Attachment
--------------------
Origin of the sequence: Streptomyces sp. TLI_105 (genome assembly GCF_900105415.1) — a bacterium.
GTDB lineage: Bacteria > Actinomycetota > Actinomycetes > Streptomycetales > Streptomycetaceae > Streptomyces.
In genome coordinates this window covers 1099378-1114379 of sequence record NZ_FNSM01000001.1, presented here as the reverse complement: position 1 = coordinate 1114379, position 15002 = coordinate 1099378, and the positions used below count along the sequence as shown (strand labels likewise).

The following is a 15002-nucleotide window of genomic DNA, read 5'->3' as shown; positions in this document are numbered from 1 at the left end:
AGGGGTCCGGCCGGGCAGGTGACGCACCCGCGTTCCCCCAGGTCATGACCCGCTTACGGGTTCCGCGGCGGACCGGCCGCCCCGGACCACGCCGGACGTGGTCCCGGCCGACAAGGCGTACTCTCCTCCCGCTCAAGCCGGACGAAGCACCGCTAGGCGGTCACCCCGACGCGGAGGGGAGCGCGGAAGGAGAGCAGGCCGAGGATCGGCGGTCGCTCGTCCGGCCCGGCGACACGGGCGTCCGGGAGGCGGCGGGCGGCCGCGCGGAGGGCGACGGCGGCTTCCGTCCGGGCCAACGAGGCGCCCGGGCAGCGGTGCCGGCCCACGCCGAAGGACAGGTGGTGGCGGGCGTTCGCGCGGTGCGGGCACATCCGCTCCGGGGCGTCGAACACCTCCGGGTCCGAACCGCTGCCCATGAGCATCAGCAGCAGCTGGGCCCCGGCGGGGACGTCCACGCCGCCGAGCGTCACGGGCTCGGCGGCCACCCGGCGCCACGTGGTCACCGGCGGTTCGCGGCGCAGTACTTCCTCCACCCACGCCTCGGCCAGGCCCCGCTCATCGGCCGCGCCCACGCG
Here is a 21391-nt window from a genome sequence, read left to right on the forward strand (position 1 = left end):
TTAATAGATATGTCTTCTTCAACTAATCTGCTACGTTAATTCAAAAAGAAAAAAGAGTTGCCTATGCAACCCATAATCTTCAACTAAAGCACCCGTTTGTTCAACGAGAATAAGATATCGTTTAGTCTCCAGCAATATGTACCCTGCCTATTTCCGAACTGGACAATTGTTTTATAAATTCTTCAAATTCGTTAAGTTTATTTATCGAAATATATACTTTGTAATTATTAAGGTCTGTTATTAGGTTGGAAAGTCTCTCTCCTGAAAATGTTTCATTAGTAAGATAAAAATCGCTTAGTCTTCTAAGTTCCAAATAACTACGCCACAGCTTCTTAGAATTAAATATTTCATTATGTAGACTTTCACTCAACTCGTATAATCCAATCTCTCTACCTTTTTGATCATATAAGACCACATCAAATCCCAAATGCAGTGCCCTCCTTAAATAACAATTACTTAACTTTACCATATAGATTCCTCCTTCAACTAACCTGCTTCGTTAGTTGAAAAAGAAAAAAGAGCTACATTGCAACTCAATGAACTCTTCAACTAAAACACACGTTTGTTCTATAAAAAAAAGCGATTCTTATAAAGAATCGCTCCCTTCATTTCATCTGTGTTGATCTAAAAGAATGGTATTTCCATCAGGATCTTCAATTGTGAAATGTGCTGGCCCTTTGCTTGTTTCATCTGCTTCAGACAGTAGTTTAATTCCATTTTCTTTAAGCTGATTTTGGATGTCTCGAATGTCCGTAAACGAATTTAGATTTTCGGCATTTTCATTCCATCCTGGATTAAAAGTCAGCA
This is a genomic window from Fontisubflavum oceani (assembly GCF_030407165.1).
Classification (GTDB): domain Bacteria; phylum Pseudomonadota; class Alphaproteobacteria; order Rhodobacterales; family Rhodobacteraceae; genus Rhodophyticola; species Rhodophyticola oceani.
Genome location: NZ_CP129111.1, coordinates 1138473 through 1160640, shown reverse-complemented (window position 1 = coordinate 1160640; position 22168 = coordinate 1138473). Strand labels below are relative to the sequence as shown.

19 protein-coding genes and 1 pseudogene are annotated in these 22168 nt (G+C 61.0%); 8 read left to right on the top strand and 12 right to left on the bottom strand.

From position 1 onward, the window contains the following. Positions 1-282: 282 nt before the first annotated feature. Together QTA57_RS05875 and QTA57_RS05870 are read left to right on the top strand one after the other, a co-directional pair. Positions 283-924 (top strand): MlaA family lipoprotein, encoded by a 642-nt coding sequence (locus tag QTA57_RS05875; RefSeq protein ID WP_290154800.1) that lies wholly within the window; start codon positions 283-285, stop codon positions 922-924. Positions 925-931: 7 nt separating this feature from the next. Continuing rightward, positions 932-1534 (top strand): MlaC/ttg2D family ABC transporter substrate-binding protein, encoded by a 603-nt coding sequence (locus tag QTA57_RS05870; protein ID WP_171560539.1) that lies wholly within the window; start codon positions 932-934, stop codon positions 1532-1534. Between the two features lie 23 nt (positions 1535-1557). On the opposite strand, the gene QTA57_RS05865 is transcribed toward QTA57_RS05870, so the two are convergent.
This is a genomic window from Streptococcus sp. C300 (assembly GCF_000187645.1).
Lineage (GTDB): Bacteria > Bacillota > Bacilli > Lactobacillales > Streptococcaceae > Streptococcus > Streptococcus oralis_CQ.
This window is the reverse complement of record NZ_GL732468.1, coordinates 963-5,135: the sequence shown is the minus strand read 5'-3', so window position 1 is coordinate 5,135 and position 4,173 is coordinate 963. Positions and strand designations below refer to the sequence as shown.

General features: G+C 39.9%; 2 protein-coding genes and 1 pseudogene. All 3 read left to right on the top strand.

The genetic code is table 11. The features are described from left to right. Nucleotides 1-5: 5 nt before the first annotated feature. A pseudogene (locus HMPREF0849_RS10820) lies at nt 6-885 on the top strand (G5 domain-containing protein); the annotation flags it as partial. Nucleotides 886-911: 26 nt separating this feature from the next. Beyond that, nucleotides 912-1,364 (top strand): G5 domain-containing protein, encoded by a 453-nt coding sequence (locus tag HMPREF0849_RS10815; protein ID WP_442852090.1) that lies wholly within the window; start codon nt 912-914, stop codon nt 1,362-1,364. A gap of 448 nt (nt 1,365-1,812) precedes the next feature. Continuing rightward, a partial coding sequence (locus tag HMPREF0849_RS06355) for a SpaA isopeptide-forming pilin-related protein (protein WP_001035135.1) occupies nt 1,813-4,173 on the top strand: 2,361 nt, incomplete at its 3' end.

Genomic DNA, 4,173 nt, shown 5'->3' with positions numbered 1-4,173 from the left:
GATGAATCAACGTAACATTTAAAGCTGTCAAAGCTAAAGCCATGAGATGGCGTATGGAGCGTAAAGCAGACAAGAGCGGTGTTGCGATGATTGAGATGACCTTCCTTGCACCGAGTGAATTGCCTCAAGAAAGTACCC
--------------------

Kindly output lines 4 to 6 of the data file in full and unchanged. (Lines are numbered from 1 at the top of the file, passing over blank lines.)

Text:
The following is a 15002-nucleotide window of genomic DNA, read 5'->3' as shown; positions in this document are numbered from 1 at the left end:
AGGGGTCCGGCCGGGCAGGTGACGCACCCGCGTTCCCCCAGGTCATGACCCGCTTACGGGTTCCGCGGCGGACCGGCCGCCCCGGACCACGCCGGACGTGGTCCCGGCCGACAAGGCGTACTCTCCTCCCGCTCAAGCCGGACGAAGCACCGCTAGGCGGTCACCCCGACGCGGAGGGGAGCGCGGAAGGAGAGCAGGCCGAGGATCGGCGGTCGCTCGTCCGGCCCGGCGACACGGGCGTCCGGGAGGCGGCGGGCGGCCGCGCGGAGGGCGACGGCGGCTTCCGTCCGGGCCAACGAGGCGCCCGGGCAGCGGTGCCGGCCCACGCCGAAGGACAGGTGGTGGCGGGCGTTCGCGCGGTGCGGGCACATCCGCTCCGGGGCGTCGAACACCTCCGGGTCCGAACCGCTGCCCATGAGCATCAGCAGCAGCTGGGCCCCGGCGGGGACGTCCACGCCGCCGAGCGTCACGGGCTCGGCGGCCACCCGGCGCCACGTGGTCACCGGCGGTTCGCGGCGCAGTACTTCCTCCACCCACGCCTCGGCCAGGCCCCGCTCATCGGCCGCGCCCACGCG
Here is a 21391-nt window from a genome sequence, read left to right on the forward strand (position 1 = left end):